Anyway, gender politics aside, I’ve been revisiting this album every now and then since I first heard it way back in September when I originally intended to publish a review for it. I couldn’t quite decide if I liked it enough based on its own merits or I was just reacting positively towards it due to feeling annoyed by the hate Bruun was receiving (and before you think it, its certainly not my intention to paint myself as some social justice warrior… ugh, the very idea). It was also one of those rare impulse purchases I made at Houston’s supposedly best record store (Cactus Music… hardly any metal to speak of, tons of indie rock) just based on its gorgeous cover art and my memory springing to life at the sight of the band name on the record label sticker on the front. I hardly ever buy an album these days without hearing something from it first, but I remembered liking the Myrkur EP from last year and the very notion of buying blind took me back to those old heady days of record store pillaging, before high speed internet, iTunes and Spotify. I was enthralled on the car ride back by what I was hearing from the very first song “Skøgen skulle dø”, Bruun’s ethereal, delicate vocals introducing a crush of sorrowful violins and accompanying strings, all drenched in melancholic splendor. The guitars were slightly fuzzy, muted just enough to be subservient to Bruun’s vocals and some tremolo picked leads, all mixed to sound like they were coming some distance away from a foggy moor. It was lush sounding, and actually evoked the dreamlike feeling I got from staring at the cover art. I drove around a little extra just to finish the album in my car.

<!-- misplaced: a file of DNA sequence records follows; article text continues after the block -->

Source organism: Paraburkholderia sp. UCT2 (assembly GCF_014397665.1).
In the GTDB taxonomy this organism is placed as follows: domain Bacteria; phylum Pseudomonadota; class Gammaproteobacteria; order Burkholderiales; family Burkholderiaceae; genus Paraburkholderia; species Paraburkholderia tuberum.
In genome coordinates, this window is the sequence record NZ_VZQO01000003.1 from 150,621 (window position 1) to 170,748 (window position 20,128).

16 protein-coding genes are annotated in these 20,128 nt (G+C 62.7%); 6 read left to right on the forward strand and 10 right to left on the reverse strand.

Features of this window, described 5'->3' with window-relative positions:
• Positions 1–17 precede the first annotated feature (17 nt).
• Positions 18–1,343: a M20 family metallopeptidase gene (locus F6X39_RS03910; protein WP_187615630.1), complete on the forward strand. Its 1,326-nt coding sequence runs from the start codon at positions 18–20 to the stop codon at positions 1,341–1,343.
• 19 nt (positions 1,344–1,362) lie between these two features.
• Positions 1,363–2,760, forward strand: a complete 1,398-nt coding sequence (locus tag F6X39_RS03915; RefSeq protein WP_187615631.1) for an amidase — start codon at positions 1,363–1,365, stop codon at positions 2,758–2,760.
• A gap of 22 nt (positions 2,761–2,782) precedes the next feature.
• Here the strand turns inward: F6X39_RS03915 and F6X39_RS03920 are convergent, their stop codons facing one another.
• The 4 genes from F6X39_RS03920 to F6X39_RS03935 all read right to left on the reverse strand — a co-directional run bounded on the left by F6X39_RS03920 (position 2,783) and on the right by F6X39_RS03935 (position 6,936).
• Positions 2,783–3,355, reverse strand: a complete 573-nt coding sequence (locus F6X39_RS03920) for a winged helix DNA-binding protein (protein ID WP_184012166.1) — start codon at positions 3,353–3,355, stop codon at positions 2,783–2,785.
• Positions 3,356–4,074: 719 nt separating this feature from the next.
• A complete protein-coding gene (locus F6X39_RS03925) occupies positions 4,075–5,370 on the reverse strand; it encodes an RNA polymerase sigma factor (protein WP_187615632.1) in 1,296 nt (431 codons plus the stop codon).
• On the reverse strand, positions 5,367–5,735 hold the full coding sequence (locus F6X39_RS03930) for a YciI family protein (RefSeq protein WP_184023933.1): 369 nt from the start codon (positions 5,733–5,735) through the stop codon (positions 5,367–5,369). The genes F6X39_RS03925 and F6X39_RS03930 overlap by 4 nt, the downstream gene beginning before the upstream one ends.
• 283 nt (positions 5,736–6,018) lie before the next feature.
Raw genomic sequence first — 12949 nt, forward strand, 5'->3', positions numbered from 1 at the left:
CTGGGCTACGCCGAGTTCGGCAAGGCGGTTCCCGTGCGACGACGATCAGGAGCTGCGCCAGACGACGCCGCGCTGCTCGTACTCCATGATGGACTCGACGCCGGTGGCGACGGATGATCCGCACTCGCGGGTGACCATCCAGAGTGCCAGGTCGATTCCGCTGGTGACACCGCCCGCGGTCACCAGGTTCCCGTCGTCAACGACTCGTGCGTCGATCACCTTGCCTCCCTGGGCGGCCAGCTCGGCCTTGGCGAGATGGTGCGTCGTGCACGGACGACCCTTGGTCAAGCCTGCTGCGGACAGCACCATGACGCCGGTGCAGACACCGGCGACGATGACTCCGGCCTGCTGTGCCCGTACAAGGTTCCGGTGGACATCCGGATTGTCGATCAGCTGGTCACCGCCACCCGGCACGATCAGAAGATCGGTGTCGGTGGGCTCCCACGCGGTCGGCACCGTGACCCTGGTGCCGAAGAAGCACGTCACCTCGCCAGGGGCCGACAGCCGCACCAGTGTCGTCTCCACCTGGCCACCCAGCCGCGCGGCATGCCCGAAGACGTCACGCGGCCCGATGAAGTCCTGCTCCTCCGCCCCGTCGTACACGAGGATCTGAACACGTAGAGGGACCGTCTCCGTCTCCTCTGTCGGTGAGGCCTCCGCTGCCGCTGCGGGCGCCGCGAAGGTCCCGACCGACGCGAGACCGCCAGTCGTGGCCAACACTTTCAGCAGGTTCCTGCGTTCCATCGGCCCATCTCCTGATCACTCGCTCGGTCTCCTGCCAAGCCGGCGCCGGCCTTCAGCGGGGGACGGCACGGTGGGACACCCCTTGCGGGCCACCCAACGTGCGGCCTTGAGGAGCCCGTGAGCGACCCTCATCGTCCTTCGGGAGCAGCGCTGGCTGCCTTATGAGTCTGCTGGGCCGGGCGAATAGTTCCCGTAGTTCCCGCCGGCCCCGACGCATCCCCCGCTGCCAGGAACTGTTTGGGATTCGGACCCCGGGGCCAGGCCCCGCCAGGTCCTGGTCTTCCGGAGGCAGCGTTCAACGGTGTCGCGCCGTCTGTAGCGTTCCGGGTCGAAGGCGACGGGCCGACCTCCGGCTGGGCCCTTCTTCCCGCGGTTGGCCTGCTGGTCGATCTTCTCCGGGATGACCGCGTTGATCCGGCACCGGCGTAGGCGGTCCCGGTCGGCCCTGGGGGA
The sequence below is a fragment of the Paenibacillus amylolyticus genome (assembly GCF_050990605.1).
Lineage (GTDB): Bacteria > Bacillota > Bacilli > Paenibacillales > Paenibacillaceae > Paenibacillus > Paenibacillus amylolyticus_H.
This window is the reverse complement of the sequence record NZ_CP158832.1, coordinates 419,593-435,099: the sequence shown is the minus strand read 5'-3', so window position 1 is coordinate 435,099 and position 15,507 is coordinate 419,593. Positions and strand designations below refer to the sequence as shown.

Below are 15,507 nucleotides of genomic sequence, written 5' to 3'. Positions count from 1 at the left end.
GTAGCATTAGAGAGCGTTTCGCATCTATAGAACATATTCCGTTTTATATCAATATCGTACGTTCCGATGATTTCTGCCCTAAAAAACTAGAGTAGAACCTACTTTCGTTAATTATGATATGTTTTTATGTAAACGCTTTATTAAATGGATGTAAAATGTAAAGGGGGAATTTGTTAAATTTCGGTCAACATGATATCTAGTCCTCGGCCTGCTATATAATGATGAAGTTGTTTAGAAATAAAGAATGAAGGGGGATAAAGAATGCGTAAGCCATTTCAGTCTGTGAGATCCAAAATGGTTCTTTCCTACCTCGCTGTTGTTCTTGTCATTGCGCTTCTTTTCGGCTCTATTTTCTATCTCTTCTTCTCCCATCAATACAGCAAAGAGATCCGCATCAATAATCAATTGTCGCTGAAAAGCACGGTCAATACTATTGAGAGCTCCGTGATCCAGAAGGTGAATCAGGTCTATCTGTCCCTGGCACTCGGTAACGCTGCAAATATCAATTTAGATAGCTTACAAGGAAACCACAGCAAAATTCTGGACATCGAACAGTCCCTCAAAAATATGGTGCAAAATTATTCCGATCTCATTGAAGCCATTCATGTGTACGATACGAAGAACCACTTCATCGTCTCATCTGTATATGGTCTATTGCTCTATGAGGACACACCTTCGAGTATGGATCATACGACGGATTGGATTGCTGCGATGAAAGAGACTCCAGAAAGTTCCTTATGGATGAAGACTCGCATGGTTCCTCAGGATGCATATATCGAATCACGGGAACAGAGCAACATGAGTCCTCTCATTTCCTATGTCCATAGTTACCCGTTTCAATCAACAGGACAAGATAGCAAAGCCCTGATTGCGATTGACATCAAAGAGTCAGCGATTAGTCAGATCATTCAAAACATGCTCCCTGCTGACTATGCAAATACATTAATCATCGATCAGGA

So back to the present day, and my finally coming to a conclusion that I’ve been trying to avoid all this time: I enjoy Myrkur more for the clean vocal led, folk infused “songs” (quoted because at times they’re quasi-instrumentals) rather than for its black metal components. I find myself wishing that pieces such as “Vølvens spådom” were longer (1:38), because her usage of intertwined vocal layering here is imaginative and almost reverent in the atmosphere it conjures up, and Garm should get a ton of credit for that in how he’s approached the mixing. In fact, he’s a touchstone for all the aspects of Myrkur with his first three Ulver albums, seeing as how the mix of black metal and acoustic/atmospheric passages remind me of Bergtatt. I played the album for a black metal loving friend of mine, sure he would scoff at it, but he surprised me and told me he too actually enjoyed the clean, folky passages more, that he wanted an album full of those (Myrkur’s very own Kveldssanger I suppose). Its not that the black metal stuff is bad at all, its not, and Bruun is a capable second-wave styled black metal grim screamer, its just that I can’t help but be unmoved by those tracks, there’s a feeling that I’ve already heard it all before. This would make sense to me only if I didn’t find myself loving Blut Aus Nord’s ode to second wave black metal with 2014’s Memoria Vetusta III (number four on last year’s best albums list). I guess I can put it this way, Bruun and her band definitely hit all the right notes on the black metal side of things, but maybe that’s just it… it sounds like black metal just for the sake of being black metal, as if there’s no real underlying reason for it to sound that way at all.